How to Read Football Spreads

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Contributor, Benzinga
May 26, 2021

Football spreads are a type of gambling strategy used to forecast the outcome of a game. They are best described as the chance that one team will win or lose a game. 

The value of football spreads depends on the margin between the 2 teams and how long the game is expected to last. Football spreads can be found in magazines and newspapers, online sportsbooks, bookmakers and betting exchanges. 

As you might expect, they’re more popular in Europe (particularly Italy), America, Australia, New Zealand and the Pacific Islands. Learn more about some of the most common football-spread formats so you can learn how to read them if you don’t already know.

What is a Points Spread?

A points spread is a fraction of the amount that you wager on the side you think will win. For example, in the NFL, if you bet $100 that New England will win and the line is currently at −1.5 points (i.e., Patriots are +1.5 or Patriots are −1.5), then your margin would be $110. 

A team’s odds to win a football game are called its odds. The most common type of odds in football is called a moneyline. When you bet the moneyline, you’re wagering on your team to win without worrying about what the spread is.

What is the Moneyline?

The moneyline is betting in the same fashion that you would be betting on a normal game where there is no spread. You simply wager $100 on one side or another with no handicap added.

What is a Handicap?

In addition to betting on 1 team and receiving even odds (typically), you can also bet on a certain number of points to be added or subtracted from the final score of a game. 

When this happens, it’s known as putting a handicap on a line. The most common handicap in football is called the field goal handicap.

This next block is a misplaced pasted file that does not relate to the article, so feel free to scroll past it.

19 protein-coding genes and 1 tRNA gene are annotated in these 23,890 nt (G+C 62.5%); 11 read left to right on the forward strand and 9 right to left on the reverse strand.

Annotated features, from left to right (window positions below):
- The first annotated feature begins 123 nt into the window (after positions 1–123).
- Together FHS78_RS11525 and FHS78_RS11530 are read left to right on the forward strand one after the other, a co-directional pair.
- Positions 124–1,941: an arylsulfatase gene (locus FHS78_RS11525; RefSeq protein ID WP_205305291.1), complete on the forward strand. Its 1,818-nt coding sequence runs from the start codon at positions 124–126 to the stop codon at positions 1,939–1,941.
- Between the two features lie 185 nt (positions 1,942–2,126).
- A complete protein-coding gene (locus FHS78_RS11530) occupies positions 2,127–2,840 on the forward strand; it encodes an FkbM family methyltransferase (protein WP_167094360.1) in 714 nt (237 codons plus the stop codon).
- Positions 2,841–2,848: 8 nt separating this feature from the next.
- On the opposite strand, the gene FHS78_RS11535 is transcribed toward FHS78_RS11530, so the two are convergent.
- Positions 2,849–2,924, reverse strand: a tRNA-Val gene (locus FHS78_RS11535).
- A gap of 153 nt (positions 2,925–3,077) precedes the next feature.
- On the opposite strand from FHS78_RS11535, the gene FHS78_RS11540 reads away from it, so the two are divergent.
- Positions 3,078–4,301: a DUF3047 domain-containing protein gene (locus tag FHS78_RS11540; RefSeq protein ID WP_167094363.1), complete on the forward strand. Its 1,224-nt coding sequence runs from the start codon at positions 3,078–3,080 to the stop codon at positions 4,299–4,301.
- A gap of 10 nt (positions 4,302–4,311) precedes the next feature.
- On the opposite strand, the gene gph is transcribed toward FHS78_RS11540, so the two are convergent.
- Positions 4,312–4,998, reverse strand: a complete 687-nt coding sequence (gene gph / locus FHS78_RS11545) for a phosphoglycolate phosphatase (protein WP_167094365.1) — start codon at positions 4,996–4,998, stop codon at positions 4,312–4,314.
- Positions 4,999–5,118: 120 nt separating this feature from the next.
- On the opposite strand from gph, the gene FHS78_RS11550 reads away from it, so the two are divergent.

What is the Plus and Minus For?

Think of the plus and minus as a bankroll. If you have $2,500 in your bankroll for a game with a line of +3 points, then on that bet you will win $3 if your team wins but lose $3 if your team loses. The plus and minus are the amount of money that you have in your account for that game.

Why Do Points Spreads Matter?

As you might have guessed, the key to understanding football spreads is knowing how points spreads work and looking at the moneyline. There are 2 key points to remember about moneyline bets.

The 1st point relates to how moneyline bets work. If your team has a better chance of winning than its  opponent, or if your team has a worse chance of winning than its opponent, your odds will be better if you play on the moneyline rather than in the spread. For example, in each game between Oregon and USC in 2017, USC had an overall better record (8-4 compared to 7-5), but Oregon had a better chance of winning. This meant the spread was almost always in Oregon’s favor.

The 2nd point is related to the first and has to do with how much money you bet rather than which team you bet on. In most cases, if there is a large spread between 2 teams (i.e., 8 points), then it is better to play on the moneyline than in the spread. This makes sense because although the odds are greater and your winnings would be higher in the spread, the margin of victory could be small if it’s a close game so you would be losing out on some potential profits when compared with playing it safe with moneyline odds.

Why a Half Point?

Football spreads typically have 2 numbers – the 1st number is the number of points that a team will win by, and then there is a ½-point afterwards (for example, New England Patriots -3, New England Patriots -3.5). This is why it’s typically called in ½-point increments. If you look at those bets historically, you will see there are 2 types of common spreads in football: single-digit spread bets (7 points or less) and double-digit spread bets (7.1 to 14 points).